• I found that doing a little bit here and there avoided trying to do too much all at once.
  • logging in to their course portal every day and checking for new postings or updates helped prevent them from falling behind
  • . Other students (36.8 percent) commented that weekly assignments from the instructor kept them on a regular schedule in the course
  • online discussions
  • As much as possible, I would post a response, question, or comment to another student's posting. This built up an online relationship
  • don't always interact with the same few classmates. Look for something to say with various students
  • ake sure you have something meaningful to add
  • "Weekly discussions were best when the teacher encouraged it, especially by having pro versus con discussion, or asking 'why' or 'how' questions
  • Instructors who establish clear expectations as to how threaded discussions are used or who ask specific questions in response to student postings can expect to encourage richer online dialogue.
  • finding a way to apply the concepts helped them retain the information.
  • One way to apply these concepts goes back to the use of the online threaded discussion. Concepts can be interpreted and restated in each student's own words in an active dialogue with others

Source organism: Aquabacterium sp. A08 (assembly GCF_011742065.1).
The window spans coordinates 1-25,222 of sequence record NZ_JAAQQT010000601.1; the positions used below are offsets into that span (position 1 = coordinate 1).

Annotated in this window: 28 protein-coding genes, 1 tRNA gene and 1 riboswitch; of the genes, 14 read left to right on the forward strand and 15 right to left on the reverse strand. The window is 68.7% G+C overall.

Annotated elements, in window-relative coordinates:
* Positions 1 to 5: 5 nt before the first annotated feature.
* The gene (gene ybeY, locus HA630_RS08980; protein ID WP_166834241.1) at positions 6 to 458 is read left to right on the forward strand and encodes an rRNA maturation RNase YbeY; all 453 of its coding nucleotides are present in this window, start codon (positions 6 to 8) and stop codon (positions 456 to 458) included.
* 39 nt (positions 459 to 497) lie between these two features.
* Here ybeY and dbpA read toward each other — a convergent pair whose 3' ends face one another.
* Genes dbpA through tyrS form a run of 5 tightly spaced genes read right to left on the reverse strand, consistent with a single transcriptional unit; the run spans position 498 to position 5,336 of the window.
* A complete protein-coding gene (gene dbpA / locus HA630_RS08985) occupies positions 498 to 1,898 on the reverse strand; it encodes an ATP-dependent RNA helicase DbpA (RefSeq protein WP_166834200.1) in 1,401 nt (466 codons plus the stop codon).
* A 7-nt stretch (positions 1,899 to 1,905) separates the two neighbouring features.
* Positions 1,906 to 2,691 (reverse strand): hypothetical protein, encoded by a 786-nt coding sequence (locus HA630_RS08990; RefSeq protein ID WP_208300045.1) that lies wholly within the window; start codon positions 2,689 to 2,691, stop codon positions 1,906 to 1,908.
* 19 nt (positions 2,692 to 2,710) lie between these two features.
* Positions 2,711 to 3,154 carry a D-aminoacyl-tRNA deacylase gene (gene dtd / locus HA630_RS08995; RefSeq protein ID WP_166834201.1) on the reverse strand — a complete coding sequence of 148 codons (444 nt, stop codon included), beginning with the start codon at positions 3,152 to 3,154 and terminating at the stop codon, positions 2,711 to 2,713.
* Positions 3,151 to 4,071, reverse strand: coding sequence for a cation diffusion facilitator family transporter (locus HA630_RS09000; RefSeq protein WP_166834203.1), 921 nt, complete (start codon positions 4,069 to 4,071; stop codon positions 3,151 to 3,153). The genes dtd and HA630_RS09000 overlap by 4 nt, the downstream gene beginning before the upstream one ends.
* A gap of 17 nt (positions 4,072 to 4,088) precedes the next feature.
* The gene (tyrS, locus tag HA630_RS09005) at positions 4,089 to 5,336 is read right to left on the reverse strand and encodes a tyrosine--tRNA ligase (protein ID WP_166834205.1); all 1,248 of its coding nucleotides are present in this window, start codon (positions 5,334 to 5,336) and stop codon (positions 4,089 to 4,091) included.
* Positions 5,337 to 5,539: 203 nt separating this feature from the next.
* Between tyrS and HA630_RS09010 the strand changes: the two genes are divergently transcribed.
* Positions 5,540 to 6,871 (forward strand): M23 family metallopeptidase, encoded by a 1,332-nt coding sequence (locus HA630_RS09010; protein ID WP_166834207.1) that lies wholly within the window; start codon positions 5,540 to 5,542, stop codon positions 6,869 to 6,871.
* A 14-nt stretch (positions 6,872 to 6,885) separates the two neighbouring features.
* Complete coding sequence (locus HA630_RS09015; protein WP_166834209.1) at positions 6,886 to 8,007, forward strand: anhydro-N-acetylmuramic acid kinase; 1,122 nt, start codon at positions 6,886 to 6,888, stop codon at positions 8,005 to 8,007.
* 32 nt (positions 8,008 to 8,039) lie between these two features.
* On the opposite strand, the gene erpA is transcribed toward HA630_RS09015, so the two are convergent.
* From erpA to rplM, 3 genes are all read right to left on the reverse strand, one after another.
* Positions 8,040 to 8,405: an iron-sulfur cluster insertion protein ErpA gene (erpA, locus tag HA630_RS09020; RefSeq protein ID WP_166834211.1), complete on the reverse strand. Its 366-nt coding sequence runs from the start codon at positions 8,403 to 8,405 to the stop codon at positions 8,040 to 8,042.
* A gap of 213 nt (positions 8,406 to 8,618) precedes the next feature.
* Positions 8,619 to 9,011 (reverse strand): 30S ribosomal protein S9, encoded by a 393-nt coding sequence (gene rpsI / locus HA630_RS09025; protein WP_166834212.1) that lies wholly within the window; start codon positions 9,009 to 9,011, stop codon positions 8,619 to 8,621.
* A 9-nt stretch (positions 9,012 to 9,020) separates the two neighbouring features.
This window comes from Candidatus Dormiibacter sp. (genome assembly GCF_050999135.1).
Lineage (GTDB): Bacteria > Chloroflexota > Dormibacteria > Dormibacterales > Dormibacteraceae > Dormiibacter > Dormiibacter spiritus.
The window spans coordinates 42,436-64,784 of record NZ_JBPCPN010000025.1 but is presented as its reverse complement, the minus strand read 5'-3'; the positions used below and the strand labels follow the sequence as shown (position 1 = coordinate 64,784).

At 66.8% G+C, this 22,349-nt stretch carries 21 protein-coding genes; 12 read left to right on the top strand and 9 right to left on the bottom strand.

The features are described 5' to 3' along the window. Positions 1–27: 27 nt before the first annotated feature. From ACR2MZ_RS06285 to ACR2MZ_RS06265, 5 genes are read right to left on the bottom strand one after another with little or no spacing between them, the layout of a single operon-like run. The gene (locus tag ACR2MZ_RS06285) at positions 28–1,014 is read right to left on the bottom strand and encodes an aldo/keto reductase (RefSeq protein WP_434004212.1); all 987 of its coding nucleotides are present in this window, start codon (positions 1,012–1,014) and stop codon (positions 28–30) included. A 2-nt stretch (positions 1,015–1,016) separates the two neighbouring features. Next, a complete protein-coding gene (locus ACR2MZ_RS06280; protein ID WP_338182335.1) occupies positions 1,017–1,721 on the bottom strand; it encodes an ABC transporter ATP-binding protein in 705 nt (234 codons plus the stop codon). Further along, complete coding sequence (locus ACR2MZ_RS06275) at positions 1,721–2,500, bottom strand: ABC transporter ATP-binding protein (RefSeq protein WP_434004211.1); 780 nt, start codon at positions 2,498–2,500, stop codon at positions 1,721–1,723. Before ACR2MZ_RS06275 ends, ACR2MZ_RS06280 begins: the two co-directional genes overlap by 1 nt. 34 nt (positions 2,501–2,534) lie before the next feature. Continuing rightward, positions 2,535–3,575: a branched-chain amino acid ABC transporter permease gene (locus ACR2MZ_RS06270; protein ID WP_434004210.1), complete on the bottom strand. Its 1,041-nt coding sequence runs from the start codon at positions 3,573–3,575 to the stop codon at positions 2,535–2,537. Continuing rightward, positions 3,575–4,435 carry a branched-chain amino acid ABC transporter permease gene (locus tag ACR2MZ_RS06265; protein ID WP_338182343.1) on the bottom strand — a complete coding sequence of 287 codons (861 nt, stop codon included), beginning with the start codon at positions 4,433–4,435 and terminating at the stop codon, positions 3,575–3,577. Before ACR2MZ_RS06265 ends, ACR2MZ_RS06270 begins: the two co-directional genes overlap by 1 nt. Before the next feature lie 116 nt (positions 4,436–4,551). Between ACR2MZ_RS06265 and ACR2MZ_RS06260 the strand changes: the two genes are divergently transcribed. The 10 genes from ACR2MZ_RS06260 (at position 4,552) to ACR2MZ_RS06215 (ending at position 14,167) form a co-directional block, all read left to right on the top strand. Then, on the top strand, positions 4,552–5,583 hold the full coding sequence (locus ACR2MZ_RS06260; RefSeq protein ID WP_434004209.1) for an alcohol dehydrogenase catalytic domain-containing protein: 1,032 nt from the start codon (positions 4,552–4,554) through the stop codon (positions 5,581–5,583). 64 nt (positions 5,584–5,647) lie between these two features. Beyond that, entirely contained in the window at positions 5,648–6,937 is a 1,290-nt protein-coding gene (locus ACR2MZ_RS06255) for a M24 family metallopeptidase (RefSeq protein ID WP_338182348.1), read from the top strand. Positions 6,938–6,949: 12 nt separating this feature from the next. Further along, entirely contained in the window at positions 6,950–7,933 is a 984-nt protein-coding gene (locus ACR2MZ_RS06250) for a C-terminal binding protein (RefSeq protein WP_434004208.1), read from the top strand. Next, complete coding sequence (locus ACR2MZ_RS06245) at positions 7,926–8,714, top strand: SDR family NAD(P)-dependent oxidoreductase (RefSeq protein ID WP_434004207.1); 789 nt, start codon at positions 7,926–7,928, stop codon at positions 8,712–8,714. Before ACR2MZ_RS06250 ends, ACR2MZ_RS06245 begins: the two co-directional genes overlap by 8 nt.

• evelop
  • ing a way to apply those concepts to a current or past experience
  • asking questions is integral to learning. By asking questions, fellow students and instructors would go deeper into the subject. Going deeper made the subject matter more understandable
  • Students also can take the time to craft questions that may go beyond what they would ask in an in-person course, probing the subject with greater specificity.
  • keeping your eye on the prize" is always helpful. Another student commented, "The main motivator was envisioning myself in cap and gown,
  • getting a good grade (21 percent) and in setting personal goals
  • work with other online students
  • "I liked instructors who logged in often and asked a lot of questions. Not only did this help to increase understanding of the subject, but it gave people the opportunity for class participation.
  • He posted the initial question for discussion, and then asked us individual questions based on our answers.
  • One student mentioned that making a friend (connected with online) helped. Being part of a community of learners is helpful in courses that are taught in-person, and the same holds true for online classes (15.8 percent). One student explained that "it made a huge difference when you had good students in the class.
  • Students in the online class may get to know one another more from recognizing the writing style and expression of thoughts and ideas rather than by physical attributes. Many students develop meaningful connections with their online classmates that can translate into career networking opportunities later.